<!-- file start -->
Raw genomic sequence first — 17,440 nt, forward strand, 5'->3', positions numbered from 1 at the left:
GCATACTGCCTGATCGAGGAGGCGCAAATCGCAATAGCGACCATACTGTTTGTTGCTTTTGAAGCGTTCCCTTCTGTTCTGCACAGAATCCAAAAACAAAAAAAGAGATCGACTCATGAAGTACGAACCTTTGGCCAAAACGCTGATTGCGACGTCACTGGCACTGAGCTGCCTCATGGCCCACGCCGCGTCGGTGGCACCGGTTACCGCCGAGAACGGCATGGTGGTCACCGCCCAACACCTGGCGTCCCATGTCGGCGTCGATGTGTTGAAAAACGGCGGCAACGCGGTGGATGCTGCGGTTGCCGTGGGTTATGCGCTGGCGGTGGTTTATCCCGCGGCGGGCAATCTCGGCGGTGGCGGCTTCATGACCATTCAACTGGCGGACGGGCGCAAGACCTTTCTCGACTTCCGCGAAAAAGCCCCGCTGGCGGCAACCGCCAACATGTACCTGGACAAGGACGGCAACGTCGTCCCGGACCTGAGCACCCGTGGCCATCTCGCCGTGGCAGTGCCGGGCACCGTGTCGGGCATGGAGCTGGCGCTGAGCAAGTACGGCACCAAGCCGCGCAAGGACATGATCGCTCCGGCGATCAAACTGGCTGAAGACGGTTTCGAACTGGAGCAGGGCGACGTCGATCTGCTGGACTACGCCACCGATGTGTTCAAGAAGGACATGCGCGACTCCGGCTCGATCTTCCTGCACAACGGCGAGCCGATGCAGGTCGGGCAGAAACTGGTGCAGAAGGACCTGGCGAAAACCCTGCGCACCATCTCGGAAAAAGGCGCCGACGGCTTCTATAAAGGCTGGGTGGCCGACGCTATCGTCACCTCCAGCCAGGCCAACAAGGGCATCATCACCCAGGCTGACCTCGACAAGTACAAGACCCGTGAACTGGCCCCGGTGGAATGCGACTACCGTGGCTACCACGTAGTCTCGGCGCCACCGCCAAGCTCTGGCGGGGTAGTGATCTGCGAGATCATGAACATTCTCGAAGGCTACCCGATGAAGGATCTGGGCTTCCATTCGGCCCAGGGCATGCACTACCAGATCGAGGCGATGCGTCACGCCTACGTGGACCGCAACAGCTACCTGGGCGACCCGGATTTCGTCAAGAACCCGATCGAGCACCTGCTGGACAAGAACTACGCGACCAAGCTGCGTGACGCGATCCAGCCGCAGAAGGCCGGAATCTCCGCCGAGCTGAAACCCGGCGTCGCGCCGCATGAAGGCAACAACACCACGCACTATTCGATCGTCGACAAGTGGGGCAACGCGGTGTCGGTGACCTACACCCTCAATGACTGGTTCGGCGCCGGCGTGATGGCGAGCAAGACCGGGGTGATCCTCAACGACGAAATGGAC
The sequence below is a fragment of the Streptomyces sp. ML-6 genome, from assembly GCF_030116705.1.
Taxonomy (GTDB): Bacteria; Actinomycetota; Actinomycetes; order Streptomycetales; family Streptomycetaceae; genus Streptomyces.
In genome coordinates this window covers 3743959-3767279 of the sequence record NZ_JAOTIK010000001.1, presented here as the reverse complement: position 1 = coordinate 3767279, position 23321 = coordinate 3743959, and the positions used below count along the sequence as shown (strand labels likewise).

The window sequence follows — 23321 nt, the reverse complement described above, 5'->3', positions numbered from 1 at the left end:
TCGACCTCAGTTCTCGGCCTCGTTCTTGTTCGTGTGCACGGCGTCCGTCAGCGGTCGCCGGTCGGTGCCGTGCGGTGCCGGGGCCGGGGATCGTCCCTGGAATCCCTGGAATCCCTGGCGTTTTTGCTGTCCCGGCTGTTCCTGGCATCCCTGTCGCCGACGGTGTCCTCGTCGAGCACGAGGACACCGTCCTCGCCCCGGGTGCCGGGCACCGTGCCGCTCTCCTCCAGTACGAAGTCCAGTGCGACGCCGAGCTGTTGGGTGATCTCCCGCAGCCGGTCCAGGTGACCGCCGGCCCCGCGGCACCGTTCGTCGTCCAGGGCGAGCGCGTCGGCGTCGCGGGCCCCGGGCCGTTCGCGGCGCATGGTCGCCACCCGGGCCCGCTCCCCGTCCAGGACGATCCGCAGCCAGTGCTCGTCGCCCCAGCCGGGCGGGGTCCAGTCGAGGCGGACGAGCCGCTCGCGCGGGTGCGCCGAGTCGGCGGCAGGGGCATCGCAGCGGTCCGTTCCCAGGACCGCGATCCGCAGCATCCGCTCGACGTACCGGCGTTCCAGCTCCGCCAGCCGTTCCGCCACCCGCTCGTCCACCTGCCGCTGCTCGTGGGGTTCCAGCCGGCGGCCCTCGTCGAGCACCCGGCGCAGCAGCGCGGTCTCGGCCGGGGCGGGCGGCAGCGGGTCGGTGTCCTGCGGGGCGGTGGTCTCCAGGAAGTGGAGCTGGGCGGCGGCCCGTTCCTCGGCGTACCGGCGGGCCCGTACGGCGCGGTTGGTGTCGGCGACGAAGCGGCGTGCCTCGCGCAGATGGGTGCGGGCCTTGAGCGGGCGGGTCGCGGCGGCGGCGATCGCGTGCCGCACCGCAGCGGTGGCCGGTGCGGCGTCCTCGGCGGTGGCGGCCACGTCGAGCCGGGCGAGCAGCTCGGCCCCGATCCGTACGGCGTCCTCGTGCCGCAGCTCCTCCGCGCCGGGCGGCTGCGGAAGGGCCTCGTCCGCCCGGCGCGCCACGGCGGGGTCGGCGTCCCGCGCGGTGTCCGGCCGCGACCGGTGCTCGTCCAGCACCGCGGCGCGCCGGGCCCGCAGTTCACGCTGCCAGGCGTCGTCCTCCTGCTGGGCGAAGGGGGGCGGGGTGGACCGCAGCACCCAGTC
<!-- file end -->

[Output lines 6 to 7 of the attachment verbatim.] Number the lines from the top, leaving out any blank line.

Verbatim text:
The window sequence follows — 23321 nt, the reverse complement described above, 5'->3', positions numbered from 1 at the left end:
TCGACCTCAGTTCTCGGCCTCGTTCTTGTTCGTGTGCACGGCGTCCGTCAGCGGTCGCCGGTCGGTGCCGTGCGGTGCCGGGGCCGGGGATCGTCCCTGGAATCCCTGGAATCCCTGGCGTTTTTGCTGTCCCGGCTGTTCCTGGCATCCCTGTCGCCGACGGTGTCCTCGTCGAGCACGAGGACACCGTCCTCGCCCCGGGTGCCGGGCACCGTGCCGCTCTCCTCCAGTACGAAGTCCAGTGCGACGCCGAGCTGTTGGGTGATCTCCCGCAGCCGGTCCAGGTGACCGCCGGCCCCGCGGCACCGTTCGTCGTCCAGGGCGAGCGCGTCGGCGTCGCGGGCCCCGGGCCGTTCGCGGCGCATGGTCGCCACCCGGGCCCGCTCCCCGTCCAGGACGATCCGCAGCCAGTGCTCGTCGCCCCAGCCGGGCGGGGTCCAGTCGAGGCGGACGAGCCGCTCGCGCGGGTGCGCCGAGTCGGCGGCAGGGGCATCGCAGCGGTCCGTTCCCAGGACCGCGATCCGCAGCATCCGCTCGACGTACCGGCGTTCCAGCTCCGCCAGCCGTTCCGCCACCCGCTCGTCCACCTGCCGCTGCTCGTGGGGTTCCAGCCGGCGGCCCTCGTCGAGCACCCGGCGCAGCAGCGCGGTCTCGGCCGGGGCGGGCGGCAGCGGGTCGGTGTCCTGCGGGGCGGTGGTCTCCAGGAAGTGGAGCTGGGCGGCGGCCCGTTCCTCGGCGTACCGGCGGGCCCGTACGGCGCGGTTGGTGTCGGCGACGAAGCGGCGTGCCTCGCGCAGATGGGTGCGGGCCTTGAGCGGGCGGGTCGCGGCGGCGGCGATCGCGTGCCGCACCGCAGCGGTGGCCGGTGCGGCGTCCTCGGCGGTGGCGGCCACGTCGAGCCGGGCGAGCAGCTCGGCCCCGATCCGTACGGCGTCCTCGTGCCGCAGCTCCTCCGCGCCGGGCGGCTGCGGAAGGGCCTCGTCCGCCCGGCGCGCCACGGCGGGGTCGGCGTCCCGCGCGGTGTCCGGCCGCGACCGGTGCTCGTCCAGCACCGCGGCGCGCCGGGCCCGCAGTTCACGCTGCCAGGCGTCGTCCTCCTGCTGGGCGAAGGGGGGCGGGGTGGACCGCAGCACCCAGTC